Many Small Businesses Thrive And
Survive In The Box Store World
By Karen Nakamura
In the current dotcom death throes, Marin's long-time, locally-run businesses are surviving, some just barely...
In 1994, local businesses were in a desperate fight for survival from the onslaught of box merchants, national chain stores and shopping malls. At the time, downtown San Anselmo was withering on the vine with empty storefronts and few customers. The same could be said of downtown San Rafael.
Since that time the two communities have risen to the occasion. Through the insightful team work of city councils, civic activists and downtown merchants associations, the two are not only vibrant and alive, each has a brand new look.
San Anselmo's downtown has retained its quaintness while creating an atmosphere that's even more friendly and welcoming. This truth is evident in the large number of people who stroll San Anselmo Avenue at all times of the week. San Rafael's efforts to provide affordable housing while maintaining good living standards, have been exceptional. Fourth Street has a new fountain, a softer, shaded traffic line and busy shops run by local entrepreneurs. Ultimately, it's the community's support that has allowed businesses in both towns to survive.
Downtown improvement projects were begun by both cities as an attempt to save local, Marin-owned businesses. These small, not terribly profitable businesses came to symbolize small town neighborhoods, desired by all but high-flying developers. The ensuing prosperity of the Clinton years didn't deter either downtown revitalization project. The old adage to fix things up when times are flush was well taken. Present improvements should last awhile even if the country is headed towards a government-encouraged recession.
What's happened to individual long term businesses during this time? Guasco's Foods, a gourmet's comfort-food heaven if there ever was one is closed. The family retired but was bought out by a Bay Area firm, Andronico's. Elan is there but the locally run health food store down Greenfield was bought out by Whole Grains, a Bay Area firm. Willow Street on Fourth in San Rafael has gone through numerous incarnations. Tom Whyte's Bookshop and Oliver's Books in San Anselmo are still open.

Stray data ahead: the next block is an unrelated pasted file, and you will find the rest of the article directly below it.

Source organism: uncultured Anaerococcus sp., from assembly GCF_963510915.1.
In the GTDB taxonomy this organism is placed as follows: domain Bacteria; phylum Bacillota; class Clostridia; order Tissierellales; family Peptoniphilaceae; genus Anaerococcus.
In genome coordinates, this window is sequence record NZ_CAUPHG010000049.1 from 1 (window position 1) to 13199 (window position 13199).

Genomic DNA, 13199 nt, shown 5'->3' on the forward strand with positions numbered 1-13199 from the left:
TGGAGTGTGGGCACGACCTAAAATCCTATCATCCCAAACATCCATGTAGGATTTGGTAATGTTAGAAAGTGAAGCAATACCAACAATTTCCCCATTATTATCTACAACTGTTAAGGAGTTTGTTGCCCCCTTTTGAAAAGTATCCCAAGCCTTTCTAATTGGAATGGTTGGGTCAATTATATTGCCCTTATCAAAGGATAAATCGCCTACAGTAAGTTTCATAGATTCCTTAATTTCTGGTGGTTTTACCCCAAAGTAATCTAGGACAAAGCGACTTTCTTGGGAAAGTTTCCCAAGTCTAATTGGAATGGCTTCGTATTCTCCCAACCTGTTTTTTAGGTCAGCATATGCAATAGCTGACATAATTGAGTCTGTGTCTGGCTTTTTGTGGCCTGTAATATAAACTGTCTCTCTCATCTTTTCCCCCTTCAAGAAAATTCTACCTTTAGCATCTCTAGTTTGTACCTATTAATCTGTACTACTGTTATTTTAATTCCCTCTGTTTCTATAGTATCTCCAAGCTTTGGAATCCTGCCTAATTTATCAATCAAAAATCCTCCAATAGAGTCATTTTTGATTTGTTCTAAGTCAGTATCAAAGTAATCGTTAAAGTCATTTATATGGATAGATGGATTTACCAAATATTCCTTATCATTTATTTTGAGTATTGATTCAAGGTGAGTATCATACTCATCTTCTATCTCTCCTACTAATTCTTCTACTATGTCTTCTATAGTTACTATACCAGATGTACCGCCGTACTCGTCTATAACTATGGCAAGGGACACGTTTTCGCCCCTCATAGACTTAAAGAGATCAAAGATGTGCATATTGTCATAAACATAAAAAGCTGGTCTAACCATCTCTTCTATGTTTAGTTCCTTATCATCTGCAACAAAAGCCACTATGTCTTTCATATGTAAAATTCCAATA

Oliver's Books, long a cultural center in Central Marin, has weathered both external pressures from aggressive competition and internal sorrow with the death of its founder several years ago. Greg Giles, speaking for Oliver's, said sales were steady and the store is holding its own against the chains. The current problem, however, has the potential to sink them. The building where they have been located for over 15 years, is up for sale, for the second time in a year, and the price is high. As is too often the case, that may mean rents becoming too steep to sustain a business. To compound the problem, Oliver's doesn't hold a lease and the future is more than a little ambiguous from month to month. But he says, "We're okay. We're fine. We're pulling along."
The Bank Pharmacy in Fairfax is still operating but has cut back on many items not directly related to its pharmaceutical business. Jack's Drugs in San Anselmo is also still afloat. Both pharmacies are getting some support from an aggressive independent pharmacy lobby in Congress which is fighting price fixing by chain stores and the suppliers. Tony Mavrantonis who runs Jack's Drugs in San Anselmo complains, with his typical pointed humor, that he hasn't had time to think of anything but his profit margin and has given up most outside interests. Mavrantonis observes, "I've abandoned my soul for profit. These days, I can't talk about anything but the bottom line. I think I've discovered that's the meaning to life."
In the meantime, various box merchants, such as Gateway store in Novato's Vintage Oaks Shopping Center, are closing stores now that they've run their competitors into the ground. Sutter Health, the controversial holder of Marin General Hospital, is being bombarded with lawsuits and strikes. As they seek to raise their bottom line by not hiring enough nurses and offering fewer services, patients and staff from around the Bay Area are questioning their motives.
If the community continues to support local businesses and if the local circulation of money is maintained, Marin should be able to weather the coming storm.
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